I have no idea what to do to remedy this mess.  I practice yoga, I exercise, I meditate, I get 7-8 hours of sleep each night (yes, even on those nights when I'm on west coast time), I do my best to maintain a decent diet.  I have medication to use as needed and professionals to turn to for guidance.  But none of this helps one iota when I lose control.

I hear myself in my head.

"Stop."

"Breathe."

"Overreaction."

"Inappropriate response."

"Irrational."

And.  I Do It Anyway.

I wish I could convey how much this is hurting me.  I'm floating above myself looking down as I behave in ways I don't recognize.  At the expense of others.  I defend my actions with a self-righteous attitude.  As if I have good reasons for acting in ways that are so hurtful and so harmful.

I apologize.

And within 72 hours, another eruption.

They are happening more frequently.  The triggers are stupid.  Sometimes there is no trigger at all.  It's just me, being a bitch.  For no reason.

I don't like this person one bit.

Is it anxiety?  Depression?  Fear?  PTSD?  Damage to my brain which, of course, I researched before I began typing.  Except for depression, my guess is that it's a combination of all of the above.

What I fear most?  I have taken every possible step to address anxiety, fear and PTSD.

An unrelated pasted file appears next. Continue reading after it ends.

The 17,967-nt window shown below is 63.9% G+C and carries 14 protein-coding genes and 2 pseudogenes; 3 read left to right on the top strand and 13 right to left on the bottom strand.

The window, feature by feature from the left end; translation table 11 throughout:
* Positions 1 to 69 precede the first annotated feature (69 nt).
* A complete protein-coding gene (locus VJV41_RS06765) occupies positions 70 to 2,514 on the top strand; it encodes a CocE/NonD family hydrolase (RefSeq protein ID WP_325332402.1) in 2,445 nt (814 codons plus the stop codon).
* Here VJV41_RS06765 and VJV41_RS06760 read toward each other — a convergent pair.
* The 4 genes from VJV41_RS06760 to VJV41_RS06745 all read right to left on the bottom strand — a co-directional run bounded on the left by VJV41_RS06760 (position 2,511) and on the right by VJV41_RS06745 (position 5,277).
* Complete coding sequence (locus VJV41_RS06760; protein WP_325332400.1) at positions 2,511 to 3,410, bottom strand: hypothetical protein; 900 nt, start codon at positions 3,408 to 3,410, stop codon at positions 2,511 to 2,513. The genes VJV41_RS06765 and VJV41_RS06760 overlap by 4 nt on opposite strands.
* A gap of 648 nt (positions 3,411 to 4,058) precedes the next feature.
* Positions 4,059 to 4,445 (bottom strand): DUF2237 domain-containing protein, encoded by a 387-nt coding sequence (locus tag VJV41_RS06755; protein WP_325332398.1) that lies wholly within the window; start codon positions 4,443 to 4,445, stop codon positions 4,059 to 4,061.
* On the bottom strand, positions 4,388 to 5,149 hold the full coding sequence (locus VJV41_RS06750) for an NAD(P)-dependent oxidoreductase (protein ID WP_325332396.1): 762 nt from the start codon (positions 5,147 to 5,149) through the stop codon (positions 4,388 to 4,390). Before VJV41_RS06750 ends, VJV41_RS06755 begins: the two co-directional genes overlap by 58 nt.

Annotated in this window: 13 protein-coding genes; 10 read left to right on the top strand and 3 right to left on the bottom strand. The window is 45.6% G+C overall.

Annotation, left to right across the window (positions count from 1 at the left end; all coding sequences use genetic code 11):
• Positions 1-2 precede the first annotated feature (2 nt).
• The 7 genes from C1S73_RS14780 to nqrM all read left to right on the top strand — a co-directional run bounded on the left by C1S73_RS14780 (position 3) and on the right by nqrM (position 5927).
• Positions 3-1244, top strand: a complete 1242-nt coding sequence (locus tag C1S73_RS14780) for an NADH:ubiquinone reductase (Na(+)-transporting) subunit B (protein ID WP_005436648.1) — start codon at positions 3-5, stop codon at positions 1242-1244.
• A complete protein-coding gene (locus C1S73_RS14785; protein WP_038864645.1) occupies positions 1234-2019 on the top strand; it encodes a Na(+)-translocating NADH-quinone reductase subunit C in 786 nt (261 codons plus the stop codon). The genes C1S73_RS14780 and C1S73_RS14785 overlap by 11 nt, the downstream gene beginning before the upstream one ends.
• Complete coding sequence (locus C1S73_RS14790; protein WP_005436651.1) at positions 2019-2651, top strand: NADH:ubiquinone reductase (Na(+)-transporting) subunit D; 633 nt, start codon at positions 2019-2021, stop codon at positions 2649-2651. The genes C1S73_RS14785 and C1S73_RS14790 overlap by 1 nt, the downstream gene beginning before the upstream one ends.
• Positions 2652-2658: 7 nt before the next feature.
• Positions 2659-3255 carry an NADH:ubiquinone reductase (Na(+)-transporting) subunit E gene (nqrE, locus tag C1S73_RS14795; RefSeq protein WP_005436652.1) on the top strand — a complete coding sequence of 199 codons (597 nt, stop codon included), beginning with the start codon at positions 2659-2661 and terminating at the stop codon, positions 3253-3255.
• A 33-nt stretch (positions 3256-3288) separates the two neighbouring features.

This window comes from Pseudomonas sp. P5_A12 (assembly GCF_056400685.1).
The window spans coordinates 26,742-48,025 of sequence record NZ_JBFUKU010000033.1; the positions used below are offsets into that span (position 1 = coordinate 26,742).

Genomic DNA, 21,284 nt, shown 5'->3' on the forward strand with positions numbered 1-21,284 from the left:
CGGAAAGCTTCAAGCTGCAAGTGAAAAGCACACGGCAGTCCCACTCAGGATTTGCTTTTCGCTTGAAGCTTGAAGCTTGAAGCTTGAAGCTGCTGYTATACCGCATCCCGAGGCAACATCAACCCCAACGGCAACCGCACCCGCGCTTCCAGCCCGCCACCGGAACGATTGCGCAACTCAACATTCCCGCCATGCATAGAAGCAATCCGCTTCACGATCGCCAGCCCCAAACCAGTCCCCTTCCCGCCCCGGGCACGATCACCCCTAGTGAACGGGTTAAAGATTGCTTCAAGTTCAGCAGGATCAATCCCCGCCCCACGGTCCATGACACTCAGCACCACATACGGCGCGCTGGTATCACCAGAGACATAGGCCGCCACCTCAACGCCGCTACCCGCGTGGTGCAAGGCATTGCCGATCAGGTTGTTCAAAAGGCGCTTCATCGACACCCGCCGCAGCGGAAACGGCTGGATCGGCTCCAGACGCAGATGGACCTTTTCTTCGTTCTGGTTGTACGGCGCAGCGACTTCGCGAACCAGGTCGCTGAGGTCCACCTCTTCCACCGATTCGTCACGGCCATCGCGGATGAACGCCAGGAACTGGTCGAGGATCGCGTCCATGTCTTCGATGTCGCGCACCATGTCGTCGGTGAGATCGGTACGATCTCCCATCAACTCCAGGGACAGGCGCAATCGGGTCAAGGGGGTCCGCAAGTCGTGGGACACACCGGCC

That leaves me with one last possibility.  I hope that recognition of the problem, if indeed it is something that has short circuited, will enable me to change what I have come to despise.

Acceptance that I can't change what may have happened to my brain will, I hope, enable me to take back the reigns and regain control.  The act of recognition and acceptance is where I am going to try my very best to focus my energy.  I simply must learn to stay at least a half a step ahead of my destructive acts of impulsivity.

Frankly, my behavior is, and has been for quite some time, unacceptable.  Behaviors can be relearned or unlearned or adjusted.  I'll simply have to find a different part of my brain to use.  And I will.  There's no other option.

Like I've already said, breast cancer is not the great success story it's hyped up to be.  It's simply the one that's been marketed the best.  And the marketing tactics have hidden much and done quite a disservice to those who struggle with things every single day, on one level or another.  Yes, there are far worse levels, but I'm not fond of the levels I've reached in recent months.

Cancer has already stolen so much.  It's not going to steal my soul, too.



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4 comments:

  1. You have PTSD.
    Your loved ones asking, “How are you?”
    Chemo-Brain, neuropathy and no energy.
    Rage races across your mind.
    Hmm, let’s see I had poison running thru my body.
    My mind is a wreck.
    The anxiety medicines made me drool on my shirt.
    Chemotherapy, radiation along with surgeries has ravaged your life and there is no one to take your rage upon, it is yours alone.
    Just accept it.
    By the way, your loved ones have confirmed you are crazy.
    Accept their love and forgiveness it will heal you.
    Every day you wake up do not waste them you are on borrowed time.
    Cancer survivor since 2006

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    Replies
    1. <3 I hear you, I feel exactly how you feel. You have spoken for and on behalf of me with your words. Thank You... I mean that. xo ~AnneMarie

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  2. THANK YOU for putting this "out here". At least I do not feel so alone now.